Now that the 1996 elections are (finally) over it is time to reflect about several aspects of the political process.
Once again, politicians in Washington were for sale. The news was full of reports about massive amounts of money flowing into the campaign treasuries of politicians who have undoubtedly promised valuable favors after the election. Of course this is bribery, but it is all legal when called campaign contributions.
Throughout my entire adult life I have heard politicians promising to reform campaign financing laws for themselves. And despite the past reforms there are still as many scandals as ever and the amount of money has tripled since the last elections.
Still we have more promises of reform, but it should be abundantly clear by now that no matter what laws the politicians pass for themselves, they will always find ways around the laws so long as they have valuable favors to sell. I repeat: Politicians will always find ways around the laws to long as they have valuable favors to sell.
A few thousand dollars in campaign contributions or favors to the candidate, is worth millions of dollars in subsidies or regulatory favors. Indeed, there is no better investment in the world than a well placed politician. The investment is so good that contributors frequently contribute to both sides of the campaign.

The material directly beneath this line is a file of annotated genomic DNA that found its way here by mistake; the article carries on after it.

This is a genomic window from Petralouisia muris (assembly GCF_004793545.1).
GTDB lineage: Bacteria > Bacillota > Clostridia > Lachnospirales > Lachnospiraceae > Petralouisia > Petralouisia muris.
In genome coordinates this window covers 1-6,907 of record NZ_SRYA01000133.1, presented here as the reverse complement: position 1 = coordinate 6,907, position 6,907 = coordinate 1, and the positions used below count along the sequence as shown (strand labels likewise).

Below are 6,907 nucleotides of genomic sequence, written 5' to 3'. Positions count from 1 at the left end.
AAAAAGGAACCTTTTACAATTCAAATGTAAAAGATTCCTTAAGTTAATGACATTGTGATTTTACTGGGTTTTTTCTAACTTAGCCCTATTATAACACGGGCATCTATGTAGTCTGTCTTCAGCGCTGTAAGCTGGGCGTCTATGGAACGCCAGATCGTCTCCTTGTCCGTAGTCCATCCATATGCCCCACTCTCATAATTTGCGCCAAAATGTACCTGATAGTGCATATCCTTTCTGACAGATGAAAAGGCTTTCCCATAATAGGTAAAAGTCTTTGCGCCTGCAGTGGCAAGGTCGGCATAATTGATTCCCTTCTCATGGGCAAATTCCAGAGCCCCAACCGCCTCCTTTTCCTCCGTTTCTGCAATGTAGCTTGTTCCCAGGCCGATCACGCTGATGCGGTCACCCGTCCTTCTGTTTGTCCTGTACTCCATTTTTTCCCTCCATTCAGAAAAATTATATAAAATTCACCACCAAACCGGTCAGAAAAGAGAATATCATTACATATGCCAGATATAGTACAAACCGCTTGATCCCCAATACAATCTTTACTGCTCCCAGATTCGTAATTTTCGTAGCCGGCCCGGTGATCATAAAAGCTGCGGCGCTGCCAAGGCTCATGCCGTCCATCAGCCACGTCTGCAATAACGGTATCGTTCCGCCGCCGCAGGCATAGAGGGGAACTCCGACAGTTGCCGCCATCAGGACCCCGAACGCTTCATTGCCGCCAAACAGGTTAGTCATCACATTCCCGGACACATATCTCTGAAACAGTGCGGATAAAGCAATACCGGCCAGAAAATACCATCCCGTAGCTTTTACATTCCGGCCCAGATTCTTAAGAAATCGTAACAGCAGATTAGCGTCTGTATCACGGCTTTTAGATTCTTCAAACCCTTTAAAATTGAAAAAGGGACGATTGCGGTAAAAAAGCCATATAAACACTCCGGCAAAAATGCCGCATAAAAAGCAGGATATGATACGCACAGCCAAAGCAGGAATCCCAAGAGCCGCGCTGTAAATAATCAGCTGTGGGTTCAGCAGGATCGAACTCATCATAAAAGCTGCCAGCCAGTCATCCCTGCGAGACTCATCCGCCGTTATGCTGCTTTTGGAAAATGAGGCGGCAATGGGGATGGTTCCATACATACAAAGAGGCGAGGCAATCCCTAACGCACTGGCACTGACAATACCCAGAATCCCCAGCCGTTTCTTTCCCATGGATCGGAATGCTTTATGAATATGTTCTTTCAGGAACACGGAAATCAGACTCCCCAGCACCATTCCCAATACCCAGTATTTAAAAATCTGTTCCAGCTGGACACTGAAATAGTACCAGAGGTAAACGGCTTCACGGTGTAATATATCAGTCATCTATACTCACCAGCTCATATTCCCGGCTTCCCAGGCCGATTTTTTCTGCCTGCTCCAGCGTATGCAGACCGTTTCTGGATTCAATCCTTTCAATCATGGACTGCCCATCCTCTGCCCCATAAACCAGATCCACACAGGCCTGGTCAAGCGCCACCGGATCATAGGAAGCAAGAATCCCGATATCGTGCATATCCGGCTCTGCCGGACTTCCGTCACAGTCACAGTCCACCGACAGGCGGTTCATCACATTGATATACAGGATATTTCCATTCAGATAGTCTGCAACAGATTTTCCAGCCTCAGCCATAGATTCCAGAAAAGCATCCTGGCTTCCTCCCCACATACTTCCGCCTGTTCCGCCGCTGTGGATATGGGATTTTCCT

There have been many proposals for campaign reform, the silliest of which is to force the taxpayers to pay for the campaigns of politicians that they don't believe in or even despise. No, the only solution to the corruption of power in government is to take away the power in government.
No one pays you and me for political favors because we have no power to give any. It should be the same with politicians. If we don't ask politicians to do anything for us, they won't have any favors to sell.
Are there any successful politicians out there to give us hope? Damn few. But I am pleased to report that there is one in Hawaii. Sam Slom rejected contributions from special interest groups, preferring not to be obligated to anyone. His opponent in the State Senate race, incumbent Donna Ikeda, powerful chair of the Senate Ways & Means Committee outspent him twenty-five to one-and Sam still won twice as many votes. He won on a pledge to cut back on government. Let's help him make that a reality.
Twenty-five to one? That's about the odds against him in the State Senate. No Problem!
REDUCE YOUR REAL PROPERTY TAXES?
By Michael R. Daniels, Law Offices of Michael Daniels and Associates
Unless you recently received a reduction in your real property assessment value it is likely you are paying more than your fair share of property taxes. Real property sales prices have been falling these last few years while the need for tax revenues remains high. It is unlikely your assessments will be lowered without your vigilance and you must take action. The deadline for filing a notice of appeal, together with your grounds for appeal, is January 9, 1997. Appeals must be filed upon an individual basis and can be both time consuming and difficult to prove but are worth the effort because, if successful, you save taxes for the year appealed and the future years.
There are Four Grounds to Challenge Your Assessed Valuation: